When compared to jobs in other industries, opportunities in the construction industry are often overlooked by today’s youth and the unemployed. Yet the demand for employees in the construction industry is booming. The opportunity for a worthwhile career in construction at an average salary of $55,000 is tremendous. The current climate even allows for construction workers to quickly become owners of their own businesses. So why aren’t people running to take these jobs?

Construction isn’t an easy industry to get into without proper training. Mike Gerber, senior vice president and chief marketing officer at Builders Mutual, says one of the reasons demand for workers is so high is because there is a lack of skilled workers.

In this series on the labor shortage facing the construction industry, we will first take a look at the need for skilled labor. Then we will address recruitment, hiring, and training practices to fill this gap, and we’ll examine the cost of a poor hire.

A Persistent Struggle

When the $8 trillion housing bubble burst and home prices fell during the Great Recession, the decrease in consumer spending led to massive layoffs in the construction industry.

“During this time, numerous people who were left without a job went elsewhere to find work and never returned,” Gerber says. For example, many from the domestic workforce left construction and found jobs in other industries. Many foreign-born workers also found work in other industries or returned to their home countries. The absence of these skilled laborers continues to be felt in the construction industry today.

The Great Recession is only one aspect of the skilled labor shortage. This has been a persistent problem since before the market collapsed. The pace of home building was so high that there was more demand for workers than there were actual workers.

As the economy improved, the problem became more pervasive. The number of builders reporting labor shortages increased from 21 percent in 2012 to 56 percent in 2016. Additionally, some positions have been harder to fill than others. For example, more than 75 percent of builders reported shortages in employing carpenters while only 43 percent reported difficulty in finding building maintenance managers.

Options for Recovery

With labor shortages hitting so many job-sites around the nation, the construction industry has a few options available to ensure the completion of new homes.

Option one is to hire and train people from the ground up, which requires a comprehensive on-boarding process.  New workers are not as skilled in or up to speed with contemporary construction practices, which can create an unsafe environment because of increased safety risks. The training that needs to be done for safer conditions is costly and difficult for job-sites to implement in a consistent way. Finding the correct training and onboarding programs can be challenging—because programs must be quick but thorough. Additionally, maintaining quality control with new hires calls for an increase in supervisory roles to ensure work is being done properly. These positions aren’t easy to fill, because they require leaders to already possess the necessary experience.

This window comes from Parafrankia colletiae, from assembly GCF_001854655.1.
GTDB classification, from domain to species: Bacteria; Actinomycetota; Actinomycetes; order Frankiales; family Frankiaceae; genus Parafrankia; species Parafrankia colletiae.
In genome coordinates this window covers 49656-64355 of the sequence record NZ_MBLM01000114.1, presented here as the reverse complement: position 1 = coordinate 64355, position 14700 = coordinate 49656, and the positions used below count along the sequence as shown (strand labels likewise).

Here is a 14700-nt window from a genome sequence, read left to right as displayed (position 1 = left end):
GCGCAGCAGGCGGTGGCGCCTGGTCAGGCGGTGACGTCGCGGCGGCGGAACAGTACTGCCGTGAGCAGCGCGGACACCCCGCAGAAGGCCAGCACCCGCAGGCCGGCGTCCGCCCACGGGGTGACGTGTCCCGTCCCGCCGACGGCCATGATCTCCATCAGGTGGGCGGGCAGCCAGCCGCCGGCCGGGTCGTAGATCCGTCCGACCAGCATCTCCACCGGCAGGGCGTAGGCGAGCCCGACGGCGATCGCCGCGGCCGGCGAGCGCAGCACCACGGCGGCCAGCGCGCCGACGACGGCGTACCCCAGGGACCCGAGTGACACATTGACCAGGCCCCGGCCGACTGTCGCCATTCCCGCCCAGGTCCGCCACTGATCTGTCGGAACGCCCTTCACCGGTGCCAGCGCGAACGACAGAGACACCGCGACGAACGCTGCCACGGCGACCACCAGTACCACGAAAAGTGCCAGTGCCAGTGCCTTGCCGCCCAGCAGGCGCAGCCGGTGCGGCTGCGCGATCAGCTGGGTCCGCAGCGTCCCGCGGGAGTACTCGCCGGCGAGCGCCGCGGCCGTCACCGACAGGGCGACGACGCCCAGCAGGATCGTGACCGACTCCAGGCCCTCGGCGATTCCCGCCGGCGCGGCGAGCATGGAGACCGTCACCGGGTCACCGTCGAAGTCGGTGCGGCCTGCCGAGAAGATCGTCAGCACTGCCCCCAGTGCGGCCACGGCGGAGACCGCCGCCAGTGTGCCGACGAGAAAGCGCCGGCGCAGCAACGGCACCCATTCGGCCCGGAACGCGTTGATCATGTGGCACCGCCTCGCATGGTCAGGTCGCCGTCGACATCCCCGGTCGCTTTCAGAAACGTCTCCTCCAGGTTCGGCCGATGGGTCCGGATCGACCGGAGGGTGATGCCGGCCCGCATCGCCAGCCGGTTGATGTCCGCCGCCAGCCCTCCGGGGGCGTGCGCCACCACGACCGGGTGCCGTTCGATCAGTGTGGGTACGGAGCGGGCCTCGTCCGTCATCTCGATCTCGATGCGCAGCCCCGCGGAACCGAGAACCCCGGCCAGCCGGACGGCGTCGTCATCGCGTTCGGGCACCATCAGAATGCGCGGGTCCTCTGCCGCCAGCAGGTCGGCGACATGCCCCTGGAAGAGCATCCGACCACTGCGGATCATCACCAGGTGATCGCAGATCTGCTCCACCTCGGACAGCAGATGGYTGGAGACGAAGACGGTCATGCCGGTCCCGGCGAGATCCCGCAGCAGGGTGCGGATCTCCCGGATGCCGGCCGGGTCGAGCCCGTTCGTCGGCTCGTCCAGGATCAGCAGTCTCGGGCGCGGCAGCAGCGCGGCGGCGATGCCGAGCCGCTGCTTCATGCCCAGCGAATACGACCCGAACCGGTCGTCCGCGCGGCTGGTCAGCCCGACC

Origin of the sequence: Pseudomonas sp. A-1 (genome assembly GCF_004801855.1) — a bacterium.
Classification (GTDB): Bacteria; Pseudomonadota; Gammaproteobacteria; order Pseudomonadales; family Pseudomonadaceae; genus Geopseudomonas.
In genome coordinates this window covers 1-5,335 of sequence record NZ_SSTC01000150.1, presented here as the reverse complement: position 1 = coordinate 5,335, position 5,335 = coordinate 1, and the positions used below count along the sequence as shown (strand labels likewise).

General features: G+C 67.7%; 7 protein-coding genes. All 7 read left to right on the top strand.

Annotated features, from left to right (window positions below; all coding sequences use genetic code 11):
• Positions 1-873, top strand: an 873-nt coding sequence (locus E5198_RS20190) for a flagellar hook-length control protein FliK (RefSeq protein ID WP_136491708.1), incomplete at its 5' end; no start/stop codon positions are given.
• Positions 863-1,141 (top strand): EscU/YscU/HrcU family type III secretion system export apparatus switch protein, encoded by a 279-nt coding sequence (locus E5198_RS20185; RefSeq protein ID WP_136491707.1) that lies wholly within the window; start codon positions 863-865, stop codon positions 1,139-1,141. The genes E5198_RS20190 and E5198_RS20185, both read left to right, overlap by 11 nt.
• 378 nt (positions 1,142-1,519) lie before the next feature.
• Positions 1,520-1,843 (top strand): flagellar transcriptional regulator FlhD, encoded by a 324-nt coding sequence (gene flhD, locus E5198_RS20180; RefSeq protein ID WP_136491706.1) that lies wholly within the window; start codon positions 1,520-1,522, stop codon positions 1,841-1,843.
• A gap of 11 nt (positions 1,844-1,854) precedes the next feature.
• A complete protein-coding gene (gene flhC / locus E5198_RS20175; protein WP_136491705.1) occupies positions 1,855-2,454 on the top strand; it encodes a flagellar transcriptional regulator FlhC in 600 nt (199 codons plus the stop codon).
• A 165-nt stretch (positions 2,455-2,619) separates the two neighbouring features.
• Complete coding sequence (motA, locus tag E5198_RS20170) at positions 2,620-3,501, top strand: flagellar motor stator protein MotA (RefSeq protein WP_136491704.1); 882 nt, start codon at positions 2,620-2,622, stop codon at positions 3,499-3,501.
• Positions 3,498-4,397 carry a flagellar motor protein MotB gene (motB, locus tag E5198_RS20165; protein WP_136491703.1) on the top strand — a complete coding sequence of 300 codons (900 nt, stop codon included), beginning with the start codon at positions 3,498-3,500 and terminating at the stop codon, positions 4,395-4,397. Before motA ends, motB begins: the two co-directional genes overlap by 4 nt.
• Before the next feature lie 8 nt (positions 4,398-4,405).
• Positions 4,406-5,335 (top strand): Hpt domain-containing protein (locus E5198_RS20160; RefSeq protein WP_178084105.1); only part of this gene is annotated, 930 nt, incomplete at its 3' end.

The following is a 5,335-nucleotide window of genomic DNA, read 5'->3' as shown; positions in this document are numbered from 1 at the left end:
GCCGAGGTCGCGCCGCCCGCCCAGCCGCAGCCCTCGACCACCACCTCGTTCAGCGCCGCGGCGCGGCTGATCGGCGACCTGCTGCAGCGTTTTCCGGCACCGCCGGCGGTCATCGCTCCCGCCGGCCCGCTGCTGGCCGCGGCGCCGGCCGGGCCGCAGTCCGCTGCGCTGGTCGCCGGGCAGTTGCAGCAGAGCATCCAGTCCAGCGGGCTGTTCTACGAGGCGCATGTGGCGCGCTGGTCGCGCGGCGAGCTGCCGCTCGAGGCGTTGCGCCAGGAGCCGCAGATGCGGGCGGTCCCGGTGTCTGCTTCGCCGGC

Option two is more challenging. It involves aggressively recruiting from other companies or industries. This action creates wage inflation when companies must offer higher wages, benefits and greater compensation packages to entice workers to jump ship. Ultimately, this higher cost is passed on to consumers who pay more for their homes.

Other Challenges

These aren’t the only challenges facing the construction industry. In today’s workforce, there is a tremendous focus on higher education and obtaining a college degree. “There is a negative perception of the construction industry, as well as other blue collar jobs,” Gerber says. “People don’t understand that construction work is a professional occupation. Educating the next generation of construction professionals on career paths and opportunities in the construction industry is imperative to changing this perception.”

This comes at a time when the Baby Boomer population is retiring and Millennials are entering the workforce. When the last Baby Boomers leave the construction industry, the people who are the most experienced and skilled will be gone and there will be less skilled labor to replace them.


As the economy and the construction industry continue to recover, it is time to consider how your construction company will plan for the future. It is clear that as an industry we must invest time into the recruiting and training of new hires. Builders Mutual is here to help contractors with worker safety and risk management so that training new hires from the ground up is less of a challenge. Together we can rebuild a foundation of safe, knowledgeable, skilled workers.

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Click here to read part 2 of the Labor Shortage series.